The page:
Cars, boats and houses won’t make you happy, says this Rich Lister

Source: AFR

Property developer Paul Blackburne landed on the Rich List with an estimated $536 million fortune. There’s a success trap entrepreneurs need to be mindful of, he says.

Luxury apartment developer Paul Blackburne wasn’t keen on climbing the corporate ladder when he finished a commerce degree.

Instead, he packed his bags and went travelling the world. For years. Across 45 countries. There was barely much communication with his family back in Perth. Every now and again he’d visit an internet cafe, which charged by the minute to access email.

Paul Blackburne argues it doesn’t matter how much money you make, you just can’t buy time.  Trevor Collens

He was travelling through developing countries and living a frugal life, making the dollar stretch as far as he could.

It taught him plenty. Most significantly, it’s that you don’t need heaps of money to enjoy life. Living leanly gave him perspective that Blackburne, who debuted on the Financial Review Rich List in 2016 with an estimated $536 million fortune, says more people need to grasp.

“It doesn’t matter how much money you have, the only thing you can’t buy is time,” he tells The Australian Financial Review’s How I Made It podcast.

“I see some people who’ve made money, particularly in their 30s or 40s and then they’ll go and buy a Ferrari or something.

“That good feeling wears off. It’s actually a chemistry in the brain and a dopamine release, or whatever it is. They feel good, but then they’re back to thinking they have to solve their unease or inner unhappiness [by buying things], and it just doesn’t [help].

“Everyone falls for it. And it’s just a constant struggle. We’re surrounded by a culture and a society that attributes so much of your success, and people think then that means happiness, to wealth and money or buying material things like cars, or boats, or houses or whatever.

“They are nice things to have. But if they become what’s important, then you’re just still going to be unhappy.”

Project marketing

Blackburne didn’t set up his own company until his mid-20s, after returning from his travels. He sheltered from London in the sunshine of his home town, Perth, helping out his father’s real estate business. The job was supposed to last about six months before he returned to his global adventures.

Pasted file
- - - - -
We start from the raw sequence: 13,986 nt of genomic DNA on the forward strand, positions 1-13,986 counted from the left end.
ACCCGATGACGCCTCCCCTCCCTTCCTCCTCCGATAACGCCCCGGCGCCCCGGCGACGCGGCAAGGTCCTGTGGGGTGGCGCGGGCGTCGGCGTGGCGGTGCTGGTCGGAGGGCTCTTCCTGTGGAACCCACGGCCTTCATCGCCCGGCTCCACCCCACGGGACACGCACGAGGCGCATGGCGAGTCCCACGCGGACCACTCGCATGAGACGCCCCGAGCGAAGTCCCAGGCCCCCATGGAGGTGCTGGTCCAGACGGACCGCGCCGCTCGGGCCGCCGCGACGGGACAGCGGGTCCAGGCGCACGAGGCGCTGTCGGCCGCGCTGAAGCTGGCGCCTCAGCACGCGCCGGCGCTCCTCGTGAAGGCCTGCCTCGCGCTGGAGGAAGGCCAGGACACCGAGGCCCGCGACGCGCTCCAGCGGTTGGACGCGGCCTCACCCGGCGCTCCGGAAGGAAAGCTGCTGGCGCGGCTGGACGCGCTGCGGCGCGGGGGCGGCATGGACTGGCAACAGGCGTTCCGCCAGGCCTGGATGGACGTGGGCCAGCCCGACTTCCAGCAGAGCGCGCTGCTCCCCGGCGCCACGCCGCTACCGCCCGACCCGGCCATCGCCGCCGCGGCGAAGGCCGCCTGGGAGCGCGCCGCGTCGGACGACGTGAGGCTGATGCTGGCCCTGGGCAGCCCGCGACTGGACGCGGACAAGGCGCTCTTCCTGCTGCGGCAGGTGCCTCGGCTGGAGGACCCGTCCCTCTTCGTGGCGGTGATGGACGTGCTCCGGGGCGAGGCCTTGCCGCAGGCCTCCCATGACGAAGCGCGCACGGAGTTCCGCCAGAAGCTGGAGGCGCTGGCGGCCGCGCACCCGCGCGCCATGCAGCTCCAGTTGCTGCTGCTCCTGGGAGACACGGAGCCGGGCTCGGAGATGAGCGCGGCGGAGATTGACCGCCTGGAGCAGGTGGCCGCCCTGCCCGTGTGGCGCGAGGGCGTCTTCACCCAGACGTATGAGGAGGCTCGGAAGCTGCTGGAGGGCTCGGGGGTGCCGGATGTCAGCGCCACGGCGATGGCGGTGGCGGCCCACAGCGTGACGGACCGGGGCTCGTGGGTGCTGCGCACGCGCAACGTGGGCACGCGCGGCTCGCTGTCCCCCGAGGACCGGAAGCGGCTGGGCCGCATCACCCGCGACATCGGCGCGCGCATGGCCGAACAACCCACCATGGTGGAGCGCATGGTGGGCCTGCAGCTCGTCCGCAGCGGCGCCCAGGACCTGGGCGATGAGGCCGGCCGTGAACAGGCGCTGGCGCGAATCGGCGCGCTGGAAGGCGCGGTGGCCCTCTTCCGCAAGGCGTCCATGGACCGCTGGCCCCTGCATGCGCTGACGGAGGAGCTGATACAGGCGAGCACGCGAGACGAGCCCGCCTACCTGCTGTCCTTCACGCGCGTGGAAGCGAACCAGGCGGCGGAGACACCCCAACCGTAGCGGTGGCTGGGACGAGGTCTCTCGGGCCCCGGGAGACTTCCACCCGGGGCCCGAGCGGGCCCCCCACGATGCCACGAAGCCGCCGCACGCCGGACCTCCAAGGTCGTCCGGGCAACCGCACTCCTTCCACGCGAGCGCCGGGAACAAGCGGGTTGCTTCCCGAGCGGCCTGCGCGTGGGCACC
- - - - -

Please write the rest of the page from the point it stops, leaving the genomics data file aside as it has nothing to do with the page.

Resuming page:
“I made some good money and enjoyed it and sort of developed a love for property,” Blackburne says.

After working in his dad’s company and learning how to sell property, he set up his own business focusing on project marketing.

“It was 2003. He applied for a business loan with NAB. All of a sudden, Blackburne had gone from unencumbered traveller living leanly on about $20 a day to a business owner with a loan of about $600,000.

Was he worried?

“I always just look back and I think, frankly, I should have been, but I was always very confident. [In] 2003-2005 there was a huge boom in Perth, there was lots of new development.”

A few years later and the global financial crisis would change everything. Developers weren’t paying their bills. Blackburne was owed millions. He had to slash costs in his business. To pay staff wages, he borrowed against the mortgage on one of his properties.

“If there was any loophole in a contract they’d do whatever they could not to pay you,” he says.

He came out of that period realising he gained more control and could make more profit by being the developer, not the marketer.

Three things entrepreneurs should do

Blackburne, who has set Perth property records including selling a $19.3 million penthouse at the OneSubiaco tower, tells How I Made It that for the first five years every cent the company made was reinvested in the business.

It’s advice he gives to those looking to set up or grow a company: be prepared to live lean.

“If you’re leaving a well-paid job, you’re probably going to make less for a few years. Just live off the land, at least for five years, until you’re breakeven.”

As well as lowering costs as much as possible in the start-up phase, he says entrepreneurs should focus on the product and clients and have a business plan.

“It’s so important to have a clear plan. It doesn’t need to be a 1000-page document perfectly formatted. But what are you going to do? And then look around. What’s your market? Who’s going to buy?

“Understand the customer. What are they going to pay for? What are your costs going to be projecting forward for a profit and loss.”

Blackburne, who didn’t feature in the 2024 Rich List with a cut-off of $718 million, is careful with the people he works with. He tries to meet as many of them as he can, right down to the landscaper.

“They’d normally be dealing through the builder or the development manager, but I always like to meet them and have dinner with them or have a drink and see what they are like and know that if there’s going to be a problem,” Blackburne says.

“Be very careful who you deal with. Make sure they’ve got a similar mindset about integrity and doing the right thing. That’s more important than just getting, say, the cheapest or the most reputable or the biggest brand to be associated with. It is having the right cultural fit, not just with the staff, but with the consultants and contractors.”